Here's a short history lesson for those of you who aren't up on the six wives of Henry VIII:
Catherine of Aragon was Henry's first wife, but when she couldn't produce a male heir, Henry turned his eye to the bewitching Anne Boleyn. When the pope wouldn't grant him an annulment, he declared himself the head of the new Church of England, got rid of Catherine (divorced) and married Anne any way. Unfortunately for Anne, she too only produced a girl (the future Queen Elizabeth I), so Henry got rid of her (beheaded) and married Jane Seymour. Henry got his desired son and male heir but lost Jane who suffered complications in childbirth (died).
Next, Henry saw a portrait of Anne of Cleves and summoned her to England to become wife number four. She didn't look all that fetching in person, however, so Henry decided he wanted out of the marriage (divorce), set her up in a nice palace and called her "sister" instead of wife. The king, who was SO good at making spousal-type decisions, decided a child bride would be a good idea and married Anne Boleyn's cousin, Katherine Howard. Plagued by gout, obesity and probably a host of other illnesses, Henry wasn't exactly in prime baby-making condition, but he still expected a spare male heir from young Katherine. She turned to some younger male friends to help seal the deal, but the plan backfired when she was caught cheating. So long, Katherine (beheaded). Finally, Henry chose mature, pious Catherine Parr for his sixth queen. About five years later, he died. She was the only one who survived.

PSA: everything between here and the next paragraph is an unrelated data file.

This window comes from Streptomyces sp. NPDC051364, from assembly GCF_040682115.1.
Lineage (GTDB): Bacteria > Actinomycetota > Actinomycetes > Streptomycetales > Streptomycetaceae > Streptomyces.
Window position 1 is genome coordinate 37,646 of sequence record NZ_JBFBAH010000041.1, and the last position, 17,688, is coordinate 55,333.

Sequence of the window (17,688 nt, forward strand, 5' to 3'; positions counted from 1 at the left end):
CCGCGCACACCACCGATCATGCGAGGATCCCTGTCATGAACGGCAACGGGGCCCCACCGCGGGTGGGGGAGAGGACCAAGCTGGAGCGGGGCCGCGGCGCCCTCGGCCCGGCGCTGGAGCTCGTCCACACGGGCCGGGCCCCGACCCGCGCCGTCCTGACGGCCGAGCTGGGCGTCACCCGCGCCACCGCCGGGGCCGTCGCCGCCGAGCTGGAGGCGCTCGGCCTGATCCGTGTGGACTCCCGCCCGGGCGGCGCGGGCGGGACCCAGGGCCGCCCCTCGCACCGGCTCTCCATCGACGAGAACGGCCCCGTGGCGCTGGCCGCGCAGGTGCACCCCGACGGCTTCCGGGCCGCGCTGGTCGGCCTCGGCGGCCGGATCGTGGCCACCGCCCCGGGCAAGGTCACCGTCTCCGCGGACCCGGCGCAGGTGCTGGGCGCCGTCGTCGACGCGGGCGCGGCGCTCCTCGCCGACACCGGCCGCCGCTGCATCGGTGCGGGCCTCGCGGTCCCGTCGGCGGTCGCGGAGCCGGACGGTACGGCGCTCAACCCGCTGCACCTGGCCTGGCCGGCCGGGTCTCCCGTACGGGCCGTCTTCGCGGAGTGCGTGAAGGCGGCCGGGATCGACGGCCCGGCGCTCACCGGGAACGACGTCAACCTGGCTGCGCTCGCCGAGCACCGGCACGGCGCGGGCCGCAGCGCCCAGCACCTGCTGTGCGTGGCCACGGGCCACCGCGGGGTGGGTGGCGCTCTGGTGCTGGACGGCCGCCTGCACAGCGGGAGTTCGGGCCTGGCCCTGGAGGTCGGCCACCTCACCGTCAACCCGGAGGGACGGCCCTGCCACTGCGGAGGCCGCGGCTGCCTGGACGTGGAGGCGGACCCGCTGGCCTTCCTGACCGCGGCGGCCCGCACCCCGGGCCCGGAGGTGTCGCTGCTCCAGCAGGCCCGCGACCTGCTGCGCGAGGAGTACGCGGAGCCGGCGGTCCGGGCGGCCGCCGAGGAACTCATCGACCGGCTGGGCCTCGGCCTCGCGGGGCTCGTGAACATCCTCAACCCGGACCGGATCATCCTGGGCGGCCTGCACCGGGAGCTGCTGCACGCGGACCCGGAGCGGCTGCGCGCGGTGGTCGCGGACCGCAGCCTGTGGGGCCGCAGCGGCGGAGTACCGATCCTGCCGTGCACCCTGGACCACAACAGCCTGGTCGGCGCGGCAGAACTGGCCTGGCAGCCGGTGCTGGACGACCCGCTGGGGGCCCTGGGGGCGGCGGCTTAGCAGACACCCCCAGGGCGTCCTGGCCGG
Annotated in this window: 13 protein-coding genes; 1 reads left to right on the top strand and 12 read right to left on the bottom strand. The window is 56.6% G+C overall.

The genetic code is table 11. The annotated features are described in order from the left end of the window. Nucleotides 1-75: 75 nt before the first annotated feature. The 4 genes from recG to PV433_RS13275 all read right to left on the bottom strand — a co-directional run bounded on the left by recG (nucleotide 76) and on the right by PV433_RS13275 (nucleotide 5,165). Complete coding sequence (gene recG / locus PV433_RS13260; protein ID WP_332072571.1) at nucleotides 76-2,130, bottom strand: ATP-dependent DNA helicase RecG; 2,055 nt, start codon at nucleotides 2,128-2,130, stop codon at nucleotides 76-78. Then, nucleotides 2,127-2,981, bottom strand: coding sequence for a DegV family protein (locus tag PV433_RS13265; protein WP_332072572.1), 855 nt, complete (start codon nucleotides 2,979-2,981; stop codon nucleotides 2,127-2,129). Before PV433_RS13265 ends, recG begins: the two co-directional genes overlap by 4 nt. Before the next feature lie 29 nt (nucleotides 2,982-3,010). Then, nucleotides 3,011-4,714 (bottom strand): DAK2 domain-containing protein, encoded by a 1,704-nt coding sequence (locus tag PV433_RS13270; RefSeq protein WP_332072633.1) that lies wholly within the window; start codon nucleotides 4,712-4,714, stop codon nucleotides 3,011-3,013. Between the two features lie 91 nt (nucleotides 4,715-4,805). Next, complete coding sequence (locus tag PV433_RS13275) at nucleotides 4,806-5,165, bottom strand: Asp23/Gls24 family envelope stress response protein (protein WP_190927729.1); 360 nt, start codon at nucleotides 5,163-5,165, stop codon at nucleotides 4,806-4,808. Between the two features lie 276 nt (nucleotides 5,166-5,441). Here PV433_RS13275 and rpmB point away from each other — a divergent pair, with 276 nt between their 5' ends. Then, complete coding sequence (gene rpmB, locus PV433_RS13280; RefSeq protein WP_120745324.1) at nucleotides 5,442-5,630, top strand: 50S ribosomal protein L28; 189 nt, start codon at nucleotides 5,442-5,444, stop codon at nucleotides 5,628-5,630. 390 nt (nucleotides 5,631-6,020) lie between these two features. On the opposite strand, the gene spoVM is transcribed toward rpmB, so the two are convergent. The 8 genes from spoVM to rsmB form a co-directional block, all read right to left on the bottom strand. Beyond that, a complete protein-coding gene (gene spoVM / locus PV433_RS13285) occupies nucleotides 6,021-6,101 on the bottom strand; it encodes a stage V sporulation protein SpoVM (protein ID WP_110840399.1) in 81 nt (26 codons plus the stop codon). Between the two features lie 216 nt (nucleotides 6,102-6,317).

In such a tragic story, Marlow and Moss find lots of humor. And they manage to modernize women from the 16th century to create an exciting energizing show that appeals to young audience members (there were lots at the Brooks Atkinson the night I attended) with color-blind casting for those wanting to see persons of color, rather than historically accurate portrayals on stage. Carrie-Anne Ingrouille's choreography is energetic and hasn't lost any of its oomph with alterations made with Covid safety in mind. Costumes by Gabreiella Slade are bright and brilliant; the set (Emma Bailey, design) is simple and houses the all-female band, the “Ladies in Waiting.” Tim Deiling's lighting design competes the set for the reality-show concert theme, which thankfully isn't overdone.
The pop music is loud, percussion-driven and fun. I bought the soundtrack after seeing and loving the show in March of 2020 and it's a favorite (Catherine Parr's solo "I Don't Need Your Love" is the weakest, as though after pounding out so many great tunes, the songwriters just didn't have enough energy to come up with one more.) Most of the others are catchy and will have you humming them long after you leave the theater.
Getting the soundtrack in advance isn't a bad idea. The lyrics are quite clever and vital to the storytelling, but the sound on stage (Paul Gatehouse) doesn't always pick them up and if you don't know Henry's story or all the words to the songs, you could feel like you are missing something in this fast-paced 80 minutes with no intermission. The score features orchestrations by Tom Curran with music supervision and vocal arrangements by Joe Beighton and US Music Supervision by Roberta Duchak.